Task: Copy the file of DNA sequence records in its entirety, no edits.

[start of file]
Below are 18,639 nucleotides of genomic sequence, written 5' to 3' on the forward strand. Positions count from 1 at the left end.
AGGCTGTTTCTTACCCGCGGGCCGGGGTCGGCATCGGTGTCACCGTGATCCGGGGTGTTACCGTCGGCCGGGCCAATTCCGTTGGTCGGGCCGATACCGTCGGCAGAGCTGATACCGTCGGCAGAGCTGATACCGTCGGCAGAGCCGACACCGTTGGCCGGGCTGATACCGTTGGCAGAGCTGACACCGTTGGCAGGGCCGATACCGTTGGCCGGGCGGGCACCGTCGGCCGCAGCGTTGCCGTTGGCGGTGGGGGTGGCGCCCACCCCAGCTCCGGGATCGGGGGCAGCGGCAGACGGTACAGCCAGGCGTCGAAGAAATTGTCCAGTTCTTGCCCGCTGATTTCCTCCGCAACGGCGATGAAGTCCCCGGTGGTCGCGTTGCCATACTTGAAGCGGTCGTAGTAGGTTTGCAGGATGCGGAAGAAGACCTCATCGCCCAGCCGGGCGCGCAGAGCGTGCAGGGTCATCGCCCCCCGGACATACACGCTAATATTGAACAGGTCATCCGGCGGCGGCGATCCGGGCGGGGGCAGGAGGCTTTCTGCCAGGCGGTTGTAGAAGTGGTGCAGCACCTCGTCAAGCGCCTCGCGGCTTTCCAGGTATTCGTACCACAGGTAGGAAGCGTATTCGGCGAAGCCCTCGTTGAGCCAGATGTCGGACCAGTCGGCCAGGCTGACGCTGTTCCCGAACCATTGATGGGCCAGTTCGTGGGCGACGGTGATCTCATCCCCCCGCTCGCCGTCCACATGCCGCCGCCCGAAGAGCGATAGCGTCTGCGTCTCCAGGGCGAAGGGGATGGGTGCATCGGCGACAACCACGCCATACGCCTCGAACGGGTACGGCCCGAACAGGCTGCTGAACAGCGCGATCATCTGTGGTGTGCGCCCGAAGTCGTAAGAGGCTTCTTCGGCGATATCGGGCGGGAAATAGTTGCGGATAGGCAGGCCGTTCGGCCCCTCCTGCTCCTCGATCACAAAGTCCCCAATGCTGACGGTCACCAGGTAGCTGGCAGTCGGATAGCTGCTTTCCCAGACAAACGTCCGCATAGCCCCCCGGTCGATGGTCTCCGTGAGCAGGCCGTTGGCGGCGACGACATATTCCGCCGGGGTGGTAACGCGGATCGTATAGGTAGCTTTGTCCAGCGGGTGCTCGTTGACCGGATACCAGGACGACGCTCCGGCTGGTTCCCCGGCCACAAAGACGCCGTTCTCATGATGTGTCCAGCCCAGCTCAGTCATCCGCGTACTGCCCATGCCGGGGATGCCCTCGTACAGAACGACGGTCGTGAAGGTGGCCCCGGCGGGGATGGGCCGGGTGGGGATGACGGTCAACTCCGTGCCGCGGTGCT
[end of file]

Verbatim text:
Below are 18,639 nucleotides of genomic sequence, written 5' to 3' on the forward strand. Positions count from 1 at the left end.
AGGCTGTTTCTTACCCGCGGGCCGGGGTCGGCATCGGTGTCACCGTGATCCGGGGTGTTACCGTCGGCCGGGCCAATTCCGTTGGTCGGGCCGATACCGTCGGCAGAGCTGATACCGTCGGCAGAGCTGATACCGTCGGCAGAGCCGACACCGTTGGCCGGGCTGATACCGTTGGCAGAGCTGACACCGTTGGCAGGGCCGATACCGTTGGCCGGGCGGGCACCGTCGGCCGCAGCGTTGCCGTTGGCGGTGGGGGTGGCGCCCACCCCAGCTCCGGGATCGGGGGCAGCGGCAGACGGTACAGCCAGGCGTCGAAGAAATTGTCCAGTTCTTGCCCGCTGATTTCCTCCGCAACGGCGATGAAGTCCCCGGTGGTCGCGTTGCCATACTTGAAGCGGTCGTAGTAGGTTTGCAGGATGCGGAAGAAGACCTCATCGCCCAGCCGGGCGCGCAGAGCGTGCAGGGTCATCGCCCCCCGGACATACACGCTAATATTGAACAGGTCATCCGGCGGCGGCGATCCGGGCGGGGGCAGGAGGCTTTCTGCCAGGCGGTTGTAGAAGTGGTGCAGCACCTCGTCAAGCGCCTCGCGGCTTTCCAGGTATTCGTACCACAGGTAGGAAGCGTATTCGGCGAAGCCCTCGTTGAGCCAGATGTCGGACCAGTCGGCCAGGCTGACGCTGTTCCCGAACCATTGATGGGCCAGTTCGTGGGCGACGGTGATCTCATCCCCCCGCTCGCCGTCCACATGCCGCCGCCCGAAGAGCGATAGCGTCTGCGTCTCCAGGGCGAAGGGGATGGGTGCATCGGCGACAACCACGCCATACGCCTCGAACGGGTACGGCCCGAACAGGCTGCTGAACAGCGCGATCATCTGTGGTGTGCGCCCGAAGTCGTAAGAGGCTTCTTCGGCGATATCGGGCGGGAAATAGTTGCGGATAGGCAGGCCGTTCGGCCCCTCCTGCTCCTCGATCACAAAGTCCCCAATGCTGACGGTCACCAGGTAGCTGGCAGTCGGATAGCTGCTTTCCCAGACAAACGTCCGCATAGCCCCCCGGTCGATGGTCTCCGTGAGCAGGCCGTTGGCGGCGACGACATATTCCGCCGGGGTGGTAACGCGGATCGTATAGGTAGCTTTGTCCAGCGGGTGCTCGTTGACCGGATACCAGGACGACGCTCCGGCTGGTTCCCCGGCCACAAAGACGCCGTTCTCATGATGTGTCCAGCCCAGCTCAGTCATCCGCGTACTGCCCATGCCGGGGATGCCCTCGTACAGAACGACGGTCGTGAAGGTGGCCCCGGCGGGGATGGGCCGGGTGGGGATGACGGTCAACTCCGTGCCGCGGTGCT